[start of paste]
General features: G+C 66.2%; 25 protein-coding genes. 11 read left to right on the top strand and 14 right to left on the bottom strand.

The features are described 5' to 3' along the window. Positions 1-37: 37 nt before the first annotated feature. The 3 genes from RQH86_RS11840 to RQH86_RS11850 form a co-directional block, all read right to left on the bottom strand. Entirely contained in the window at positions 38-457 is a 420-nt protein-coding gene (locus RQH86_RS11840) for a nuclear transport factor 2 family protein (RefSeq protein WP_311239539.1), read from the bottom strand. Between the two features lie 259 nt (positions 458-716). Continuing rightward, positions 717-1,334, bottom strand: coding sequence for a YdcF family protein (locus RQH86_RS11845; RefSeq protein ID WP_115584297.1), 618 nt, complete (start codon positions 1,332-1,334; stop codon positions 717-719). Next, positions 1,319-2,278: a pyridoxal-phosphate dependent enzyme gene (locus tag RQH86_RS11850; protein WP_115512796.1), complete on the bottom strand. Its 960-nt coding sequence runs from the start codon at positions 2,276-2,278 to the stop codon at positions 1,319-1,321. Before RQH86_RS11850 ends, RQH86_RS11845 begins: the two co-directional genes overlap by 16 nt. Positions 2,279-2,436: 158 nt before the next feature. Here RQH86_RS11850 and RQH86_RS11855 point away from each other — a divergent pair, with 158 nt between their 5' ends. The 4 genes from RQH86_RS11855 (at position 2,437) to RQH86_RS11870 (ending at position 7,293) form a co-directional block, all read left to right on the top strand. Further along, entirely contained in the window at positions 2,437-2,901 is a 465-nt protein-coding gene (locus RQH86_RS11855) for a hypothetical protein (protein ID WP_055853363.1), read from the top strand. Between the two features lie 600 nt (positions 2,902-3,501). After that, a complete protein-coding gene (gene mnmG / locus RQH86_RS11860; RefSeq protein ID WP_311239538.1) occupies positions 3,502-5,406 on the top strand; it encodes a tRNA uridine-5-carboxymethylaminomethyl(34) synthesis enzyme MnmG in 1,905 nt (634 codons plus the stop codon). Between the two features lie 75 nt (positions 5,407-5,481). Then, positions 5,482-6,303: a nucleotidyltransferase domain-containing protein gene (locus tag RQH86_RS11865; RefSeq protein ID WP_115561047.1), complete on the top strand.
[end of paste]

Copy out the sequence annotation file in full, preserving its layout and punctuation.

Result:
General features: G+C 66.2%; 25 protein-coding genes. 11 read left to right on the top strand and 14 right to left on the bottom strand.

The features are described 5' to 3' along the window. Positions 1-37: 37 nt before the first annotated feature. The 3 genes from RQH86_RS11840 to RQH86_RS11850 form a co-directional block, all read right to left on the bottom strand. Entirely contained in the window at positions 38-457 is a 420-nt protein-coding gene (locus RQH86_RS11840) for a nuclear transport factor 2 family protein (RefSeq protein WP_311239539.1), read from the bottom strand. Between the two features lie 259 nt (positions 458-716). Continuing rightward, positions 717-1,334, bottom strand: coding sequence for a YdcF family protein (locus RQH86_RS11845; RefSeq protein ID WP_115584297.1), 618 nt, complete (start codon positions 1,332-1,334; stop codon positions 717-719). Next, positions 1,319-2,278: a pyridoxal-phosphate dependent enzyme gene (locus tag RQH86_RS11850; protein WP_115512796.1), complete on the bottom strand. Its 960-nt coding sequence runs from the start codon at positions 2,276-2,278 to the stop codon at positions 1,319-1,321. Before RQH86_RS11850 ends, RQH86_RS11845 begins: the two co-directional genes overlap by 16 nt. Positions 2,279-2,436: 158 nt before the next feature. Here RQH86_RS11850 and RQH86_RS11855 point away from each other — a divergent pair, with 158 nt between their 5' ends. The 4 genes from RQH86_RS11855 (at position 2,437) to RQH86_RS11870 (ending at position 7,293) form a co-directional block, all read left to right on the top strand. Further along, entirely contained in the window at positions 2,437-2,901 is a 465-nt protein-coding gene (locus RQH86_RS11855) for a hypothetical protein (protein ID WP_055853363.1), read from the top strand. Between the two features lie 600 nt (positions 2,902-3,501). After that, a complete protein-coding gene (gene mnmG / locus RQH86_RS11860; RefSeq protein ID WP_311239538.1) occupies positions 3,502-5,406 on the top strand; it encodes a tRNA uridine-5-carboxymethylaminomethyl(34) synthesis enzyme MnmG in 1,905 nt (634 codons plus the stop codon). Between the two features lie 75 nt (positions 5,407-5,481). Then, positions 5,482-6,303: a nucleotidyltransferase domain-containing protein gene (locus tag RQH86_RS11865; RefSeq protein ID WP_115561047.1), complete on the top strand.